I wanted her to talk, but totally understood why she didn’t. That’s exactly how our second daughter would be. Our oldest daughter would hike to the closest store, convince them to lend her a megaphone, then climb the tallest column of the monument and call out to us, with an attitude. But our second would turn inward, paralyzed by fear, sadness and worry.

We decided to get away from that maze-like entrance and go to the center of the memorial, where it’s flat and open and we can see quite a distance in almost every direction. Without the girl engaging us, we herded her toward the open area, all the while enlisting our daughters to try talking to her.

“My name is Chloe. What’s yours?” said the one.

“We’re going to help find your mommy,” said another.

The girl didn’t speak, but seemed to understand.  

There were ten of us in our group in total. Me, my wife, our four kids, my sister-in-law who we were in town visiting, her two kids, and our adopted lost, little girl. 

The rest of us had spent the first part of our day visiting the monuments, as she likely had. And the whole time I'd worried about losing one of mine in the crowd -- mostly, I chased and corralled our 3-year-old boy.
Now we had a new purpose.

We all stood in the middle of the memorial looking as far as we could see for the one panicked parent that was most certainly out there. It felt like a few minutes. An eternity to a lost, little girl.

I started to wonder about "what ifs." What if the parents didn’t know she was lost yet? Or, what if she’d already been here for hours, searching? Or, what if she’d wandered here, aimlessly, from one of the other nearby monuments or museums? I started looking around for someone in uniform instead: A cop or a park ranger.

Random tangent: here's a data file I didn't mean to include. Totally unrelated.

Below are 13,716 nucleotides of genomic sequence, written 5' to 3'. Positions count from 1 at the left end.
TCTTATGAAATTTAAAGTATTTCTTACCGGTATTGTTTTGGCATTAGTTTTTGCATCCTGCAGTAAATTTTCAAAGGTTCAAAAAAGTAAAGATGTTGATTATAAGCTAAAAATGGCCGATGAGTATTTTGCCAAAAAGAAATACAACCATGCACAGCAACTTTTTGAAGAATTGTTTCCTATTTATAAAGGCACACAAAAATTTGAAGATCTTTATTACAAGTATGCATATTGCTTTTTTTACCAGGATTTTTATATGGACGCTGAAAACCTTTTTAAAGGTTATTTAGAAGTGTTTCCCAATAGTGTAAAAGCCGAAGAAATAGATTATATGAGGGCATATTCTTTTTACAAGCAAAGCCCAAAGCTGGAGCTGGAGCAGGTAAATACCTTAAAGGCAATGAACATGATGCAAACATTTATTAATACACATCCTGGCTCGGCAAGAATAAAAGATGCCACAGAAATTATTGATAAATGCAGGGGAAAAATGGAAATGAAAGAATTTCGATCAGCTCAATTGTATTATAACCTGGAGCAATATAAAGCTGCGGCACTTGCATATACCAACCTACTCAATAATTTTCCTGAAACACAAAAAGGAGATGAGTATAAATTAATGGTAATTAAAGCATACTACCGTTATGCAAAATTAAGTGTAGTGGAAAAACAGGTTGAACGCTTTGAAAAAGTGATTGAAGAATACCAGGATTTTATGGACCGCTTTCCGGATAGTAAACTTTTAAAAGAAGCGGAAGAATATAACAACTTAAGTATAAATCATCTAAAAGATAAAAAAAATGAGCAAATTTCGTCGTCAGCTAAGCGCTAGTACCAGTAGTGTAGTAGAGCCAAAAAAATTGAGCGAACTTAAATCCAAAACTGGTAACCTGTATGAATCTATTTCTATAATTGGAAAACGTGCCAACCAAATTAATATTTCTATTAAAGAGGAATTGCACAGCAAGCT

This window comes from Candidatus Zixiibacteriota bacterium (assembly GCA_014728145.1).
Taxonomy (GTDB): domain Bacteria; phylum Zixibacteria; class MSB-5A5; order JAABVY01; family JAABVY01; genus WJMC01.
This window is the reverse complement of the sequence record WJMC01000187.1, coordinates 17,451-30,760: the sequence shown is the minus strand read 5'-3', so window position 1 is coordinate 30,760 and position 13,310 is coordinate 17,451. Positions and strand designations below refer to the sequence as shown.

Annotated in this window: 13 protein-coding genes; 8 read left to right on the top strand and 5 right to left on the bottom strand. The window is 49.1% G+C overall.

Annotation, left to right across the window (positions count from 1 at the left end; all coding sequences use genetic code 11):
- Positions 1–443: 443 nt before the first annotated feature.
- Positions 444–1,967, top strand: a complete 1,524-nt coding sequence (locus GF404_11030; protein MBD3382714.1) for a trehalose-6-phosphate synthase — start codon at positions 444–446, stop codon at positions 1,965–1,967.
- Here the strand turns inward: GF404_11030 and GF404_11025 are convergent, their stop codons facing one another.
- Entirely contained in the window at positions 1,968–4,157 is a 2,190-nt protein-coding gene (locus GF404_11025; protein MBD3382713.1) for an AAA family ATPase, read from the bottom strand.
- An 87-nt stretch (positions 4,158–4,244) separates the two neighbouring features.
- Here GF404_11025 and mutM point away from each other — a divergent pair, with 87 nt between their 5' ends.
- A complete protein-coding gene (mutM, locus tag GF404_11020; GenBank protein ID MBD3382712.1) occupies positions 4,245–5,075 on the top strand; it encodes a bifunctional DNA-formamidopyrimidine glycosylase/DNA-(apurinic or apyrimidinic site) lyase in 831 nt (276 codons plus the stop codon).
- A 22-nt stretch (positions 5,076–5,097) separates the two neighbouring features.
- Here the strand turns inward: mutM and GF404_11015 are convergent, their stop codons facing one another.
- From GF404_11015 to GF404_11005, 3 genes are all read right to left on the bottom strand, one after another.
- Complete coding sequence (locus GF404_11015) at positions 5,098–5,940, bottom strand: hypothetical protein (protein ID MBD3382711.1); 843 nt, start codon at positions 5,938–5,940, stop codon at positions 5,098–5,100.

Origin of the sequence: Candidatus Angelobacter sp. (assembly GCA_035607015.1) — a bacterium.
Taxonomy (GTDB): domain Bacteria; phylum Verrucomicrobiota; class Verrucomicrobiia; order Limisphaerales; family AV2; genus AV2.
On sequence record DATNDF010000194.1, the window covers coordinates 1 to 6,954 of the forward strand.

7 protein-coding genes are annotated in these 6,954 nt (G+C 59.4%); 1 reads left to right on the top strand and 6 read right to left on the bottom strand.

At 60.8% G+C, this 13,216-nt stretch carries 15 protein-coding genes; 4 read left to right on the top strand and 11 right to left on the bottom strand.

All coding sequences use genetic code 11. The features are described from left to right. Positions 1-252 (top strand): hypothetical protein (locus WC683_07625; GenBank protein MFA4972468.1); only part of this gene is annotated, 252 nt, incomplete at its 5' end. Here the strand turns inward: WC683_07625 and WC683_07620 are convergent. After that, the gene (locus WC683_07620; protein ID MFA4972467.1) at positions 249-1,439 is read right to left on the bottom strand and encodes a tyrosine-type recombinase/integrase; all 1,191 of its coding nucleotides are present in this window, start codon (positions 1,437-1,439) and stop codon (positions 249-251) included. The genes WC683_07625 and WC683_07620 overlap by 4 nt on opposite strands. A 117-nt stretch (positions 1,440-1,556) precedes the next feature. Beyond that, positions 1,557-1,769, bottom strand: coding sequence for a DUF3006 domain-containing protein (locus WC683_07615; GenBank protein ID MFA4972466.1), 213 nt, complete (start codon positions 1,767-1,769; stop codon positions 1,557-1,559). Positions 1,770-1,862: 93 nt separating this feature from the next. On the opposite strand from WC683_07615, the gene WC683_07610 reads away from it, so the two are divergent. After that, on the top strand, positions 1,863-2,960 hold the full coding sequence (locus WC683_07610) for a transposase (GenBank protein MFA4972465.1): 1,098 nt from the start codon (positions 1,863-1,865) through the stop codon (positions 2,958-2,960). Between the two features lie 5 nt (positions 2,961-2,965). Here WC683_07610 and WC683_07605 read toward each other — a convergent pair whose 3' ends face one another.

And then, it happened. From the far entrance on the North side of the memorial, I saw that panicked look we all know: A mom, running as fast as she could muster, her jacket falling-off one shoulder, her purse dangling behind, her eyes scanning the crowd, her head on a swivel. Nothing else mattered.

The girl saw her before we did, and set out as fast as she could. Across the open space, around the wall, up the ramp and into her mom’s open arms. The mom picked her up, and didn’t scold her, but just kissed her and hugged her. Behind the mom, two other daughters came running – one older, one maybe younger – with their looks of concern quickly turning to smiles. The older sister patted her on the head, and rustled her hair.

I felt instant relief, even joy.

They turned and left together, without ever seeing us, or even knowing we were there. My wife stood waving. And she kept waving as they went out of sight. Nobody waved back, or even looked.

“Why are you still waving?” I asked.

“I wanted her mom to know she was okay,” my wife said. “That we were watching after her.”

They’ll certainly never know it, but we were. And knowing she was back with her family made my day.

 Like the article?  Here's others you may enjoy: One Smiling Moment -- The Truth Behind an Okay Photo, My Kid Wants and iPhone, and I Don’t Know What To Do, and Learning Lessons From a Little Boy


Larry said...

Glad the story had a happy ending. You guys did a very nice thing even if no one knows it.
Well told.

Cort Ruddy said...

Thanks, Larry. I'm sure we did what most parents would do... at least I hope they would.